Advertisement. The page you requested will display in seconds.
- Sigma DP2 Merrill
- A scientific, in-depth analysis with side-by-side comparisons.
Sigma DP2 Merrill First Impressions Review
Lens & Sensor
The image sensor on the DP2 Merrill is a model bearing the company's Foveon X3 15.4-megapixel image sensor, just like the company's $6000+ SD1 digital SLR. Foveon sensors are unique in that instead of featuring a Beyer pattern where an image sensor's photosites are gather 1/4th red, 1/4th blue, and 1/2 green information (extrapolating proper color from the patterns therein), the Foveon X3 sensors have essentially three 15.4-megapixel layers on top of one another—one green, one red, and one blue. The result is three times the color data available, with each pixel the result of three photosites worth of information from different parts of the light spectrum.
The theoretical result is vastly superior image quality and detail, because a final digital image is not merely an educated guess at what an individual pixel's brightness and color detail entailed, but an actual measurement. Clearly, normal Beyer pattern image technology is getting along just fine (nearly every other company uses some form of Beyer pattern on their sensors, though companies like Fuji do play with the arrangement).
Having seen samples taken with the Sigma SD1, we expect the DP2 Merrill to be a quite capable camera in the image quality department. We weren't able to take away samples at CP+ and the rear screen didn't really allow for much close inspection. Rest assured, we're as eager as anyone to get this camera in for a full battery of tests to see what this sensor technology can really do on the DP2 Merrill.
The rear LCD on the Sigma DP2 Merrill is a 3-inch 920k-dot TFT color LCD that seems vastly improved over previous Sigma DP cameras. While previous models were also listed as 920k-dot screens, complains were registered that they were lower resolution RGB screens. We didn't notice any major issues with clarity on the DP2 Merrill, with menus and photos looking nice and crisp in playback. Our one issue is with the brightness of the screen, as it seems quite dark and easily affected by glare.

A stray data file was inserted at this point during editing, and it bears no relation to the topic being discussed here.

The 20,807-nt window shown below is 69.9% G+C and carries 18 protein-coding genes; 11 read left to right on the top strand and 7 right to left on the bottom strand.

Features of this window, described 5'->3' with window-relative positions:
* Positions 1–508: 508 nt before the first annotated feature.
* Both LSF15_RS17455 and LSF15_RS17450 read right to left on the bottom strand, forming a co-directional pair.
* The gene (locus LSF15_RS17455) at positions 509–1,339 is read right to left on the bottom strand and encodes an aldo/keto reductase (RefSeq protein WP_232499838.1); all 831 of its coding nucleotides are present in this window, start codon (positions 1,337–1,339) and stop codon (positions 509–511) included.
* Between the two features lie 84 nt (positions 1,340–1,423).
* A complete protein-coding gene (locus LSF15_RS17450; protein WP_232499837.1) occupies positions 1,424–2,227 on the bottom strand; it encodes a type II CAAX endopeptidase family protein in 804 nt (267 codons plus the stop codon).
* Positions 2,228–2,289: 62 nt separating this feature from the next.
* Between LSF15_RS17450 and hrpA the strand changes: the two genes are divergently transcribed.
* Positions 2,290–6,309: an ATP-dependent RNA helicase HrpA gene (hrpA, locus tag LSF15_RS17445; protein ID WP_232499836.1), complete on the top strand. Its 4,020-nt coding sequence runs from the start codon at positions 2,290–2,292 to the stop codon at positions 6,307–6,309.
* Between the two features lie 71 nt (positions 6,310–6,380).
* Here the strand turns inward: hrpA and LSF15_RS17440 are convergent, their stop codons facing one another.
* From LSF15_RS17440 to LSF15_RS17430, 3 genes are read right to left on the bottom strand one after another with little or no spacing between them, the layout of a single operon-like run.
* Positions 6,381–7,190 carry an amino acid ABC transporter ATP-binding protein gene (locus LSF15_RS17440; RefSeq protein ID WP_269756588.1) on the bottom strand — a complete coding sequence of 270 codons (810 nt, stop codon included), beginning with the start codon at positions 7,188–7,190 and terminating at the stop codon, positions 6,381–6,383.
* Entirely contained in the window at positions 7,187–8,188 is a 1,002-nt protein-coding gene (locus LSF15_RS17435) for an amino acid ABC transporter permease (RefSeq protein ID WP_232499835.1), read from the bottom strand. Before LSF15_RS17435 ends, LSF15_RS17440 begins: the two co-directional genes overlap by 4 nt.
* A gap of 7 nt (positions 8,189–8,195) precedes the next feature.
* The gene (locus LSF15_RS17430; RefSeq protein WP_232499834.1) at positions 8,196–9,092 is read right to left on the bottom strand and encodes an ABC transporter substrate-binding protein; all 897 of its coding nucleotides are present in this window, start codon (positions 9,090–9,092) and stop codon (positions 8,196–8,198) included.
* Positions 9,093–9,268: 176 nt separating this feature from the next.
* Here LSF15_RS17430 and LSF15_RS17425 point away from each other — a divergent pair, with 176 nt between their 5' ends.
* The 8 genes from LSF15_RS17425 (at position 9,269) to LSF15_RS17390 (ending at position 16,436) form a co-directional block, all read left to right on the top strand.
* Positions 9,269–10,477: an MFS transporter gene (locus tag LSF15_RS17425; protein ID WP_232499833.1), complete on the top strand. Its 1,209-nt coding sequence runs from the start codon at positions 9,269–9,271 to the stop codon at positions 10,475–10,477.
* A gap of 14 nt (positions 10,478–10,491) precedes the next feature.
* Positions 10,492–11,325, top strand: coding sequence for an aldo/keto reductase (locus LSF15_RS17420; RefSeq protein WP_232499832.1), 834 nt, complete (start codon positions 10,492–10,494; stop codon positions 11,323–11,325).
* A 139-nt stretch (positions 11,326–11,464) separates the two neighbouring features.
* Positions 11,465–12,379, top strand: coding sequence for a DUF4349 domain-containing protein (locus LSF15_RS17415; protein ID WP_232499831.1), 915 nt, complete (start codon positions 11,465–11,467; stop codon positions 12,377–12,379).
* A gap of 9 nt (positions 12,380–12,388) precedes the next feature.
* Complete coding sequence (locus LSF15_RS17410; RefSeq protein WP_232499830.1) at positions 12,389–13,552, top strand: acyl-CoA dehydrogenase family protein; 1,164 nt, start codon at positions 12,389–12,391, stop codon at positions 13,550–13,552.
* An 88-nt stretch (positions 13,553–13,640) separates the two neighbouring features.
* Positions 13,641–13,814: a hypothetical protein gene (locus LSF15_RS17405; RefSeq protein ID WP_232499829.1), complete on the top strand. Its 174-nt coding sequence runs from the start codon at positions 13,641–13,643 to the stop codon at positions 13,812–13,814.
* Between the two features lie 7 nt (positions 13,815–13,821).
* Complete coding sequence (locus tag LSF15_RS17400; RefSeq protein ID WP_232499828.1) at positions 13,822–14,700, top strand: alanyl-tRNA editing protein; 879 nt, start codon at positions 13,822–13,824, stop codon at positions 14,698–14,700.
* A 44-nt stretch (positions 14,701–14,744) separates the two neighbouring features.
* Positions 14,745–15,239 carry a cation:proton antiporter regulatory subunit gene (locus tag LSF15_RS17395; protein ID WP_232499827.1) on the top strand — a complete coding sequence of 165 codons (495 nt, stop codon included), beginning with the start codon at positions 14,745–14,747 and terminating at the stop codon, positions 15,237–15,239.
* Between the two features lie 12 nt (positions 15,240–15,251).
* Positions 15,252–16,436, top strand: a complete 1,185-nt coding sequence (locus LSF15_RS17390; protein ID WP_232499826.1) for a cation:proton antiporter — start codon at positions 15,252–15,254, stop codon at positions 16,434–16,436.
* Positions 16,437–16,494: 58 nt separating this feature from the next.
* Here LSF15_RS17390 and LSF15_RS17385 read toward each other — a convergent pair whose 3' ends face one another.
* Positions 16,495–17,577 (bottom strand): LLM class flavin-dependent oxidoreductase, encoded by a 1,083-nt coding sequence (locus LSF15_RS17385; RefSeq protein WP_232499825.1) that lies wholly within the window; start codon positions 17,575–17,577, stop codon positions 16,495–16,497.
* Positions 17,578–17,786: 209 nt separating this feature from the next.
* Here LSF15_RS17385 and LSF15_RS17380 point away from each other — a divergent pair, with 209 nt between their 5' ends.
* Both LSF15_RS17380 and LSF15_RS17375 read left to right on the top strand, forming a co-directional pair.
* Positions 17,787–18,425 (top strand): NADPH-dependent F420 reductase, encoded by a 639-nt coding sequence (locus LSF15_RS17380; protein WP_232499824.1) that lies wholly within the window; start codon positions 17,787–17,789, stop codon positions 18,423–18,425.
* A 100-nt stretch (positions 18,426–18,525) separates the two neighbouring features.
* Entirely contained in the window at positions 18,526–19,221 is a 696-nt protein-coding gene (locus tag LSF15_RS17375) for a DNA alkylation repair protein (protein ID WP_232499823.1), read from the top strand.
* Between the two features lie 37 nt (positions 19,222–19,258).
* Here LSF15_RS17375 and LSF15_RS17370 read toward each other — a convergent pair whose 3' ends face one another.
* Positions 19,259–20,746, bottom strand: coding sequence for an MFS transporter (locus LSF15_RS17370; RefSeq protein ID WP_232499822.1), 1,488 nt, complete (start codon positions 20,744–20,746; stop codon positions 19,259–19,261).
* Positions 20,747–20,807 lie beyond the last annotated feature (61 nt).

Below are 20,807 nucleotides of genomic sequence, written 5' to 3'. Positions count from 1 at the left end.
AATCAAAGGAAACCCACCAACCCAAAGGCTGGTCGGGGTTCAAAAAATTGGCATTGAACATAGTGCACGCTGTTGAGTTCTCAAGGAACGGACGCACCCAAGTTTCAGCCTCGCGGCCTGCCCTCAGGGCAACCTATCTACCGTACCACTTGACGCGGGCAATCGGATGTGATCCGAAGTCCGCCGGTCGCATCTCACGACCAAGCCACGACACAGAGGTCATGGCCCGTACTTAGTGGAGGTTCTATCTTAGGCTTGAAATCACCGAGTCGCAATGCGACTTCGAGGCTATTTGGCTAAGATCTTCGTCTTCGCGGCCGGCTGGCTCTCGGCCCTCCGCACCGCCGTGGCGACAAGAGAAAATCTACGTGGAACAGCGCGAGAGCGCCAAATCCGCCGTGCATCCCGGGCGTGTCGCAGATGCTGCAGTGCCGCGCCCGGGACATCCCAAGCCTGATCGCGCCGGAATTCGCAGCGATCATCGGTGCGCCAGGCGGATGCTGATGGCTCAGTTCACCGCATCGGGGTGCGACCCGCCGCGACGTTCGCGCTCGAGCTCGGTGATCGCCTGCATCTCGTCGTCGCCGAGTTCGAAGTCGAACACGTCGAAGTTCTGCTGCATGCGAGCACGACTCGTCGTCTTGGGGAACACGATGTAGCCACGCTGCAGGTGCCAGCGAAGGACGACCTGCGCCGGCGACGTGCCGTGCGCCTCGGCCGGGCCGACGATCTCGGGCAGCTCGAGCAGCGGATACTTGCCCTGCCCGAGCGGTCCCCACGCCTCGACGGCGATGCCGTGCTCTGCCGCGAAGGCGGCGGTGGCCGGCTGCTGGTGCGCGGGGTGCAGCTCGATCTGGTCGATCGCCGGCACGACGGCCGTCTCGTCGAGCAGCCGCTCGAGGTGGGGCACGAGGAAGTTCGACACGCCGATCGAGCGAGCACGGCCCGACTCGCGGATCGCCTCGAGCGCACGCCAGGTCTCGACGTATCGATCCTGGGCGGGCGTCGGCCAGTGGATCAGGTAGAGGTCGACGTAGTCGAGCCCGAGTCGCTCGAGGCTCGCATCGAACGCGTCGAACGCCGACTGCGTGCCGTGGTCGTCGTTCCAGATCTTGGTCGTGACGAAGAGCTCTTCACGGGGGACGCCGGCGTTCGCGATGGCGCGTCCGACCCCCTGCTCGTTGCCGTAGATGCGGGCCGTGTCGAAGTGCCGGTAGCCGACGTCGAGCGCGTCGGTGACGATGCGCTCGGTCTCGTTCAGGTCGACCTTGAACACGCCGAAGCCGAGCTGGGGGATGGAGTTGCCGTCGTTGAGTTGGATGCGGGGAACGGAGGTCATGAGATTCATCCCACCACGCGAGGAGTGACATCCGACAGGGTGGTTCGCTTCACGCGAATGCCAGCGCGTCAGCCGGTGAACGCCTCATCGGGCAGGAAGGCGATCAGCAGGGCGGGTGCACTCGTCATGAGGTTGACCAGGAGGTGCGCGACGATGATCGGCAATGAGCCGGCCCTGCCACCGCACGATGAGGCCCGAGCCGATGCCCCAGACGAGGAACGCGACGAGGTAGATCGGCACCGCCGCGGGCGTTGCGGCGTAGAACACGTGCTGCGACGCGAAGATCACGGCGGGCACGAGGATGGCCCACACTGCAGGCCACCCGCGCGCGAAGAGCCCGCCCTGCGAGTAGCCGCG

The DP2 Merrill does not feature a built-in flash with the body, though does include flash control options in the menu. The camera includes a built-in hot shoe that is designed for attaching one of a number of Sigma-produced flashguns. The press release for the DP2 Merrill calls out the ability to use a specially designed EF-140 DG flashgun, though the use of full SD-series Sigma flashguns are also an option.
Jacks, Ports & Plugs
Without HD video capture, there is little reason to have much beyond a simple USB/AV output port on the Sigma DP2 Merrill, which is all you get. The port is hidden behind a small plastic door on the side of the camera, which pops out to reveal the port hidden underneath. The camera supports USB 2.0, without any update for faster standards that are just coming to market.
Both the DP2 Merrill and DP1 Merrill will make use of the BP-41 battery pack from Sigma. The two batteries charge via an external charger, model number BC-41. We weren't able to see these batteries specifically at CP+ in Japan, as the models on the floor were wired in with DC adapters that replicate the shape only. The battery slots into a dedicated compartment alongside memory on the bottom of the camera. Battery capacity and approximate shot rating are not available as of this writing.
The Sigma DP2 Merrill takes SD/SDHC/SDXC memory cards via a dedicated memory slot inside the battery compartment on the bottom of the camera. At maximum resolution, a RAW shot with the 46-megapixel Foveon X3 image sensor produces a 45MB file (10MB for JPEG, as it can throw most of that data out), so you won't fit as many shots on a 4GB memory card as with other RAW-shooting compact cameras.